Experimental and Applied Acarology

, Volume 42, Issue 4, pp 225–238 | Cite as

Host race formation in the Acari

  • Sara Magalhães
  • Mark R. Forbes
  • Anna Skoracka
  • Masahiro Osakabe
  • Christine Chevillon
  • Karen D. McCoy
Review Paper

Abstract

Host race formation generates diversity within species and may even lead to speciation. This phenomenon could be particularly prevalent in the Acari due to the often intimate interaction these species have with their hosts. In this review, we explore the process of host race formation, whether it is likely to occur in this group and what features may favour its evolution. Although few studies are currently available and tend to be biased toward two model species, results suggest that host races are indeed common in this group, and more likely to occur when hosts are long-lived. We discuss future directions for research on host-associated adaptations in this group of organisms and the potential relevance of host race formation for the biodiversity of mites and ticks.

Keywords

Host race formation Specialization Molecular markers Experimental evolution Genetic diversity Local adaptation 

References

  1. Agrawal AA (2000) Host-range evolution: Adaptation and trade-offs in fitness of mites on alternative hosts. Ecology 81:500–508CrossRefGoogle Scholar
  2. Bailly X, Migeon A, Navajas M (2004) Analysis of microsatellite variation in the spider mite pest Tetranychus turkestani (Acari: Tetranychidae) reveals population genetic structure and raises questions about related ecological factors. Biol J Linnean Soc 82:69–78CrossRefGoogle Scholar
  3. Bazin E, Glemin S, Galtier N (2006) Population size does not influence mitochondrial genetic diversity in animals. Science 312:570–572PubMedCrossRefGoogle Scholar
  4. Berlocher SH, Feder JL (2002) Sympatric speciation in phytophagous insects: Moving beyond controversy? Annu Rev Entomol 47:773–815PubMedCrossRefGoogle Scholar
  5. Bohonak AJ (1999) Effect of insect-mediated dispersal on the genetic structure of postglacial water mite populations. Heredity 82: 451–461PubMedCrossRefGoogle Scholar
  6. Brossard M, Wikel SK (2004) Tick immunobiology. Parasitology 129 (Suppl):S161–S176PubMedCrossRefGoogle Scholar
  7. Castagnoli M (1996) Ornamental coniferous and shaded trees. In: Lindquist EE, Sabelis MW, Bruin J (eds) Eriophyoid mites: their biology, natural enemies and control (World Crop Pests). Elsevier Science B.V., Amsterdam, pp 661–669Google Scholar
  8. De Lillo E, Duso C (1996) Currants and berries. In: Lindquist EE, Sabelis MW, Bruin J (eds) Eriophyoid mites: their biology, natural enemies and control (World Crop Pests). Elsevier Science B.V., Amsterdam, pp 583–591Google Scholar
  9. De Meeûs T, McCoy KD, Prugnolle F, Chevillon C, Durand P, Hurtrez-Boussès S, Renaud F (2007) Population genetics and molecular epidemiology or how to “débusquer la bête”. Infect Genet Evol 7(2):308–332Google Scholar
  10. Diehl SR, Bush GL (1984) An evolutionary and applied perspective of insect biotypes. Annu Rev Entomol 29:471–504CrossRefGoogle Scholar
  11. Dres M, Mallet J (2002) Host races in plant-feeding insects and their importance in sympatric speciation. Phil Trans R Soc Lond B 357:471–492CrossRefGoogle Scholar
  12. Edwards DD, Labhart M (2000) Genetic differences among host-associated populations of water mites (Acari: Unionicolidae: Unionicola): allozyme variation supports morphological differentiation. J Parasitol 86:1008–1011PubMedGoogle Scholar
  13. Falco RC, Fish D (1991) Horizontal movement of adult Ixodes dammini (Acari: Ixodidae) attracted to CO2-baited traps. J Med Entomol 28:726–729PubMedGoogle Scholar
  14. Filchak KE, Roethele JB, Feder JL (2000) Natural selection and sympatric divergence in the apple maggot Rhagoletis pomonella. Nature 407:739–742PubMedCrossRefGoogle Scholar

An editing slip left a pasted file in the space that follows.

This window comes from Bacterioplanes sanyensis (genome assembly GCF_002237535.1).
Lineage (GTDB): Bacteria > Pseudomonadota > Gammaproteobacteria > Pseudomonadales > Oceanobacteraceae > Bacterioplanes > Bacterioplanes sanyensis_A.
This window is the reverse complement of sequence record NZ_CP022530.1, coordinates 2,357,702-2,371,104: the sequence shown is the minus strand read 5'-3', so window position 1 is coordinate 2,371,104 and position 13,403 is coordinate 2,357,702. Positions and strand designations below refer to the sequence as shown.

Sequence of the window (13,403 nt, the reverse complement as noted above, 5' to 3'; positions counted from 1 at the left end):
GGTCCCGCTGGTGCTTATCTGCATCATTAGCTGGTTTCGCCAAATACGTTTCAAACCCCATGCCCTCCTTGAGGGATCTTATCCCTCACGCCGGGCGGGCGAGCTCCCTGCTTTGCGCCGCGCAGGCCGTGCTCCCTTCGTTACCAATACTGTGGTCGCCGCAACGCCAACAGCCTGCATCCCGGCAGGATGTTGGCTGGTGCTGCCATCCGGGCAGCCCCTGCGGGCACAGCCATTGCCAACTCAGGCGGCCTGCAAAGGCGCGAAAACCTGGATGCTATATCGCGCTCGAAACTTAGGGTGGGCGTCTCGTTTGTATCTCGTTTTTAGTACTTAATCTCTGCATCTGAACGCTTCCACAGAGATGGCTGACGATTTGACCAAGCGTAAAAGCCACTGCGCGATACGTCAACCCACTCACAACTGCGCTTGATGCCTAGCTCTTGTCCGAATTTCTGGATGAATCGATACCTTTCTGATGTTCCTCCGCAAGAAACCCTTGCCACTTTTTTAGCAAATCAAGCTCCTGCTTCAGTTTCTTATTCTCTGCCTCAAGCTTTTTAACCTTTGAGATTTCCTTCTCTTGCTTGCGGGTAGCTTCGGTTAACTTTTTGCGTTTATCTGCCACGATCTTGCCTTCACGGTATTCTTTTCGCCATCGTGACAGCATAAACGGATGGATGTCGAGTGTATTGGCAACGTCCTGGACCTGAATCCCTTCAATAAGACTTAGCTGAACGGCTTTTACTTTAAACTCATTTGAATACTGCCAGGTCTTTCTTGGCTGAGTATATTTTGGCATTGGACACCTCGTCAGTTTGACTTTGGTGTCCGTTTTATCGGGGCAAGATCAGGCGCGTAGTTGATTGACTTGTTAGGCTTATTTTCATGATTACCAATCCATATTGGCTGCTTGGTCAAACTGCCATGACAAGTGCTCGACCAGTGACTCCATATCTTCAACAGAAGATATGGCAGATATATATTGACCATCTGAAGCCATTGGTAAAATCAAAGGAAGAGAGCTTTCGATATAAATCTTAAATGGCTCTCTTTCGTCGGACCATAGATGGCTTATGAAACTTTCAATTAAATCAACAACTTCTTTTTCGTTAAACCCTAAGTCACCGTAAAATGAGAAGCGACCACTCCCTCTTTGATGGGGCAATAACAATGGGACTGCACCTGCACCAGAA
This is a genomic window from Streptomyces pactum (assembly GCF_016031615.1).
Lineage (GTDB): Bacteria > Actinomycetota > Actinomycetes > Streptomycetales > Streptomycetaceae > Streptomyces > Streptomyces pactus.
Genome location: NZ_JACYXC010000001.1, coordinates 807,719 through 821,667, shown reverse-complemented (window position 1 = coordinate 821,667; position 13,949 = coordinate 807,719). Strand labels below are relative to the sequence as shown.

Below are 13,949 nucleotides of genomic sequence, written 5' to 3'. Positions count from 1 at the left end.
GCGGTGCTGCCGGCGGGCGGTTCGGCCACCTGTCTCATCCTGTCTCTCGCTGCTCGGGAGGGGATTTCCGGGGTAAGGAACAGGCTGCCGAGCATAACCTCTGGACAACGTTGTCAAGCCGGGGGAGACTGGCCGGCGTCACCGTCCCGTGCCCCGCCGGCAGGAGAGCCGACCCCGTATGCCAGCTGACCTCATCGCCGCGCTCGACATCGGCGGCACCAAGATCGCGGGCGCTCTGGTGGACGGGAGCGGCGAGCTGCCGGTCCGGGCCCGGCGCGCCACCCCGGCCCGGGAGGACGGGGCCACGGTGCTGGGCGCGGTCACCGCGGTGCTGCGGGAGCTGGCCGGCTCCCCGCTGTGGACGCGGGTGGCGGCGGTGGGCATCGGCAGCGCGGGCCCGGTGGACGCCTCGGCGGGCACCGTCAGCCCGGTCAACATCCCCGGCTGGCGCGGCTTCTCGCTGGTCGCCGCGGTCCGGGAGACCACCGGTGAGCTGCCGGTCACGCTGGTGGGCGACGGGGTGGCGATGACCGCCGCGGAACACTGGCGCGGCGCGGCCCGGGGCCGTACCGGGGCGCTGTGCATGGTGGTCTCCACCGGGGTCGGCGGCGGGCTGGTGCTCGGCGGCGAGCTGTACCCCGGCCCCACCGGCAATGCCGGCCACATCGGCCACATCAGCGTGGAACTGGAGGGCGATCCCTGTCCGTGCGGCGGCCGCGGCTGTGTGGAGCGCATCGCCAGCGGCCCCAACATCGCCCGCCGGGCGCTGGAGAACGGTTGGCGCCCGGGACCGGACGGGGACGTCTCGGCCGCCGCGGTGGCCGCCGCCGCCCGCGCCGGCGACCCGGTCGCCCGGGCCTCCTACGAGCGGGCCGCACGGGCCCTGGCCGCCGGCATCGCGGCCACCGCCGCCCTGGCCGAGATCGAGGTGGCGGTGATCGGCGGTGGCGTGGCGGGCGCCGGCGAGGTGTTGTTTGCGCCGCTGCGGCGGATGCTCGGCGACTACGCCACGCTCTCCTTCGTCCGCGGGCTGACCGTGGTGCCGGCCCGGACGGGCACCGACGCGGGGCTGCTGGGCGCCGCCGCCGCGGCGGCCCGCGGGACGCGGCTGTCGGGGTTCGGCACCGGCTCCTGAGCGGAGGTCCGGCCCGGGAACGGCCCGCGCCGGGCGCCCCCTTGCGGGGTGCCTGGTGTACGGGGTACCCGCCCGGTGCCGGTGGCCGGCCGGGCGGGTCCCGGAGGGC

15. Fry JD (1990) Trade-offs in fitness on different hosts—Evidence from a selection experiment with a phytophagous mite. Am Nat 136:569–580CrossRefGoogle Scholar
  16. Funk DJ, Filchak KE, Feder JL (2002) Herbivorous insects: model systems for the comparative study of speciation. Ecology 116:251–267Google Scholar
  17. Futuyma DJ (1976) Food plant specialization and environmental predictability in Lepidoptera. Am Nat 110:285–292CrossRefGoogle Scholar
  18. Gandon S, Michalakis Y (2002) Local adaptation, evolutionary potential and host-parasite coevolution: interactions between migration, mutation, population size and generation time. J Evol Biol 15:451–462CrossRefGoogle Scholar
  19. Garcia-dorado A, Martin P, Garcia N (1991) Soft selection and quantitative genetic variation—A laboratory experiment. Heredity 66:313–323PubMedGoogle Scholar
  20. Giorgi MS, Arlettaz R, Guillaume F, Nussle S, Ossola C, Vogel P, Christe P (2004) Causal mechanisms underlying host specificity in bat ectoparasites. Oecologia 138:648–654PubMedCrossRefGoogle Scholar
  21. Gotoh T, Bruin J, Sabelis MW, Menken SBJ (1993) Host race formation in Tetranychus urticae—genetic differentiation, host-plant preference, and mate choice in a tomato and a cucumber strain. Entomol Exp Appl 68:171–178CrossRefGoogle Scholar
  22. Gould F (1979) Rapid host range evolution in a population of the phytophagous mite Tetranychus urticae Koch. Evolution 33:791–802CrossRefGoogle Scholar
  23. Groman JD, Pellmyr O (2000) Rapid evolution and specialization following host colonization in a yucca moth. J Evol Biol 13:223–236CrossRefGoogle Scholar
  24. Groot TVM, Janssen A, Pallini A, Breeuwer JAJ (2005) Adaptation in the asexual false spider mite Brevipalpus phoenicis: evidence for frozen niche variation. Exp Appl Acarol 36:165–176PubMedCrossRefGoogle Scholar
  25. Hedrick PW (1986) Genetic-polymorphism in heterogeneous environments—A decade later. Annu Rev Ecol Syst 17:535–566CrossRefGoogle Scholar
  26. Jaenike J (1981) Critera for ascertaining the existence of host races. Am Nat 117:830–834CrossRefGoogle Scholar
  27. Jarne P, Lagoda PJL (1996) Microsatellites, from molecules to populations and back. Trends Ecol Evol 11:424–429CrossRefGoogle Scholar
  28. Kassen R (2002) The experimental evolution of specialists, generalists, and the maintenance of diversity. J Evol Biol 15:173–190CrossRefGoogle Scholar
  29. Kawecki TJ, Ebert D (2004) Conceptual issues in local adaptation. Ecol Lett 7:1225–1241CrossRefGoogle Scholar
  30. Kennedy GG, Smitley DR (1985) Dispersal. In: Helle W, Sabelis MW (eds) Spider mites—their biology, natural enemies and control. Elsevier, Amsterdam, pp 233–242Google Scholar
  31. Kirkpatrick M, Ravigne V (2002) Speciation by natural and sexual selection: models and experiments. Am Nat 159:S22–S35CrossRefPubMedGoogle Scholar
  32. Koffi BB, de Meeûs T, Barré N, Durand P, Arnathau C, Chevillon C (2006) Founder effects, inbreeding and effective sizes in the Southern cattle tick: the effect of transmission dynamics and implications for pest management. Mol Ecol 15:4603–4611PubMedCrossRefGoogle Scholar